Raspberry Pi adds embedded design ingredient
Seen at its launch as an educational tool, Raspberry Pi is now flexing its muscles in the industrial arena and today (January 16) added extra punch with the launch of the Raspberry Pi 3 Compute Module aimed at embedded systems designers. It is available now at RS Components in Europe and Asia/Pacific and Allied Electronics in the Americas.
Designed for professional engineers to develop embedded systems, the new Raspberry Pi 3 Compute Module (CM3) fits into a standard DDR2 SODIMM socket and provides the same basic processing capabilities as the Raspberry Pi 3.
In common with the Raspberry Pi 3, CM3 incorporates a 64-bit Broadcom BCM2837 application processor, built around an ARM Cortex-A53 quad-core processor running at up to 1.2GHz, and 1GB of LPDDR2 RAM.
It provides 4GB of on-board eMMC Flash storage, and retains an identical pin-out to the original Compute Module (CM1).
In addition, RS and Allied are stocking the new low-cost Raspberry Pi 3 Compute Module Lite (CM3L). This includes the BCM2837 application processor and 1GB RAM, but has no on-board Flash storage. Developers can provide an eMMC device or SD card socket on their application-specific base board.
Like its predecessor, the Raspberry Pi 3 Compute Module is designed for integration into industrial-type applications. One example is the range of next-generation large-format displays from NEC.
These integrate a socket for an optional Raspberry Pi 3 Compute Module, and are designed for use in brightly lit public spaces such as schools, offices, shops and railway stations.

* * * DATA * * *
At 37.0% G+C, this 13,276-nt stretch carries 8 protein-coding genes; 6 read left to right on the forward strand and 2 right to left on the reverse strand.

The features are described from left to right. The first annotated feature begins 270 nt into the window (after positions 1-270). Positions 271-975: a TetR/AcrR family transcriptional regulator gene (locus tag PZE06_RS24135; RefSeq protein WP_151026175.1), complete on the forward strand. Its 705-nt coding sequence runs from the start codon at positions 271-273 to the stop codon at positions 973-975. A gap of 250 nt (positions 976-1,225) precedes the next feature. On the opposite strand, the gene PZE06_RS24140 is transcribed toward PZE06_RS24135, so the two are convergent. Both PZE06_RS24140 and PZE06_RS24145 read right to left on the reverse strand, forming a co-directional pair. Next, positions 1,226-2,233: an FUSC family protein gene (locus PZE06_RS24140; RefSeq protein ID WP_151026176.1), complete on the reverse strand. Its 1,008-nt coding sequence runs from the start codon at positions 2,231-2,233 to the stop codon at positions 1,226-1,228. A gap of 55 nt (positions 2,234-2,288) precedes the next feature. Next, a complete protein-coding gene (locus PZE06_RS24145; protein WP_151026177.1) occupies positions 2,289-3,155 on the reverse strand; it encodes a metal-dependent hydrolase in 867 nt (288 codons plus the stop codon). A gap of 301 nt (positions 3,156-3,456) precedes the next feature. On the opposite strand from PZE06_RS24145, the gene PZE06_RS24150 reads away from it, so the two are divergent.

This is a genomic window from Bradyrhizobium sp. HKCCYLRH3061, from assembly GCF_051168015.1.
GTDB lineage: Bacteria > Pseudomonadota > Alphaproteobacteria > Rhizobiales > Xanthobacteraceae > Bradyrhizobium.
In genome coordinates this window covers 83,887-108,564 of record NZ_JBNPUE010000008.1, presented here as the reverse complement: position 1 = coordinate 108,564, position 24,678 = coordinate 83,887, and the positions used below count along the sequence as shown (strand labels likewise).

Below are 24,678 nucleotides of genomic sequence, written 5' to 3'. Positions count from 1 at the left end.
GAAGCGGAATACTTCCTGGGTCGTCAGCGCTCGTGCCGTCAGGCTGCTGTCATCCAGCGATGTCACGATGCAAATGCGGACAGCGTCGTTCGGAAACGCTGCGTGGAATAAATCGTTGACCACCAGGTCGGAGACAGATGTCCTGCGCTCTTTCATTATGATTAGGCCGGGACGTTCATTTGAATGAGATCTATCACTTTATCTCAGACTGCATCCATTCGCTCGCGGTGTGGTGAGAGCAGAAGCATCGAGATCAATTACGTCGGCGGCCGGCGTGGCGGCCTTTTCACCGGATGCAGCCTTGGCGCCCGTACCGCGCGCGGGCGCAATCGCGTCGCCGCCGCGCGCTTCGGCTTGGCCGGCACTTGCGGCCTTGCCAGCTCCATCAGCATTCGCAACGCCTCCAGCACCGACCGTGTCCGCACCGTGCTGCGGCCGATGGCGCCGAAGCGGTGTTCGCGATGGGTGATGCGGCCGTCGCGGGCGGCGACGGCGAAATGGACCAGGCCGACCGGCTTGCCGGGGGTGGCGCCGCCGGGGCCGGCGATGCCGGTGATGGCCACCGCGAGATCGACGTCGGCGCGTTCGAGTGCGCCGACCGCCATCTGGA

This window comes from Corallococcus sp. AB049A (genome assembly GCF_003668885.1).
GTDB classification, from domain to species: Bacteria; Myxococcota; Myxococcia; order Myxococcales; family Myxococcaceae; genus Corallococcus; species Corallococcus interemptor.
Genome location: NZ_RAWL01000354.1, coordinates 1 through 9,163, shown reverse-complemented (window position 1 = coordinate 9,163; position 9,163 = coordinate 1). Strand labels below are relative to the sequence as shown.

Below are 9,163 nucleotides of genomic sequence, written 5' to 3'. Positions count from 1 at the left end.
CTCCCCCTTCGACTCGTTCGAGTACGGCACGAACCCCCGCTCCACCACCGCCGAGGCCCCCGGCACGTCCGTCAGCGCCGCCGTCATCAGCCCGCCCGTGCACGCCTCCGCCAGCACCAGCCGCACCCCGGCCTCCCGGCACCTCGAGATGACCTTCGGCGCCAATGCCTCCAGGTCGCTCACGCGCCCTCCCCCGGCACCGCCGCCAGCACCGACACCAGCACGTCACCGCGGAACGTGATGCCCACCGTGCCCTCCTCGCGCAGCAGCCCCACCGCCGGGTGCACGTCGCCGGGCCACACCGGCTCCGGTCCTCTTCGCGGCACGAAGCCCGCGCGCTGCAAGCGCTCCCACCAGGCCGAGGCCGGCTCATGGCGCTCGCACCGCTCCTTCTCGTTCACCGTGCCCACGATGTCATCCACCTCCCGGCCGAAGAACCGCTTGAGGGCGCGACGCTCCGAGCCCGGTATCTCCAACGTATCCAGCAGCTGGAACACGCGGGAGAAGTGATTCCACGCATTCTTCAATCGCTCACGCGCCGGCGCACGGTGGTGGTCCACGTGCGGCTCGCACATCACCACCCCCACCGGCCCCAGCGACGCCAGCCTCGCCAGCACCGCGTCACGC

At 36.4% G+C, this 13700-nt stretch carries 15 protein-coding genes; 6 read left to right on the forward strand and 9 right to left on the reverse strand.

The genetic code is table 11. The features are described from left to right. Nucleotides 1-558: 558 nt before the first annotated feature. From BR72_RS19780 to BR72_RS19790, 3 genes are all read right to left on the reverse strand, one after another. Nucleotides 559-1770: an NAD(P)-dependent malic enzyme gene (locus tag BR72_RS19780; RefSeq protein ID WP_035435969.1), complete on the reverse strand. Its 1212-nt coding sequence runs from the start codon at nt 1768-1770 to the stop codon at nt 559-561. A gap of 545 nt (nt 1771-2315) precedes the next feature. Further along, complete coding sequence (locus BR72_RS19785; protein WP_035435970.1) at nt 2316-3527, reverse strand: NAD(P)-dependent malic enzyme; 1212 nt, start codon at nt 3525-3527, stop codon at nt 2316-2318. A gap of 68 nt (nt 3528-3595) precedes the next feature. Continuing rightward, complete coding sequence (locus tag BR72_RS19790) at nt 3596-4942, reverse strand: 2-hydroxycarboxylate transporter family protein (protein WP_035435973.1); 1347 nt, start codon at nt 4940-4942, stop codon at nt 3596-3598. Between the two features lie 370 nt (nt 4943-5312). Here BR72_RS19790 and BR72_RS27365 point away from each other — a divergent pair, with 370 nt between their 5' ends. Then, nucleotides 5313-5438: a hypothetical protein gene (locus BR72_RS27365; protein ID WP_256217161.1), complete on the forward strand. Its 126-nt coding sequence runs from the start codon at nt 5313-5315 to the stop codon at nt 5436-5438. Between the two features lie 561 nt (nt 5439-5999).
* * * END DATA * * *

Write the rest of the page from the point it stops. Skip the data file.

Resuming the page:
The Raspberry Pi 3 Compute Module can also be purchased from RS and Allied as part of a development kit, bundled together with the Compute Module IO Board.
This simple, open-source, development board brings out all of the IO connectivity of CM1, CM3 or CM3L to pin headers and flexi connectors, and allows the developer to program on-board eMMC Flash over USB.
It serves as a prototyping platform, and as a starting point for the development of application-specific base boards.
“We expect that this more powerful second-generation device, in conjunction with existing ecosystem resources including software and accompanying hardware, will enable further penetration into industrial markets,” commented Eben Upton.
“The introduction of this new version Compute Module shows strong commitment from the Raspberry Pi Foundation to the industrial arena, moving beyond the platform’s original mission as an educational programming tool,” said Rob Maycroft, Global Product Manager for Raspberry Pi at RS. “Embedded system designers can draw from the resources of the extensive Raspberry Pi community and build upon the enhanced processing capabilities of the Raspberry Pi 3 to develop exciting new applications.”
See here for how to install Raspbian using Raspberry Pi Compute Module 3 on a Linux virtual machine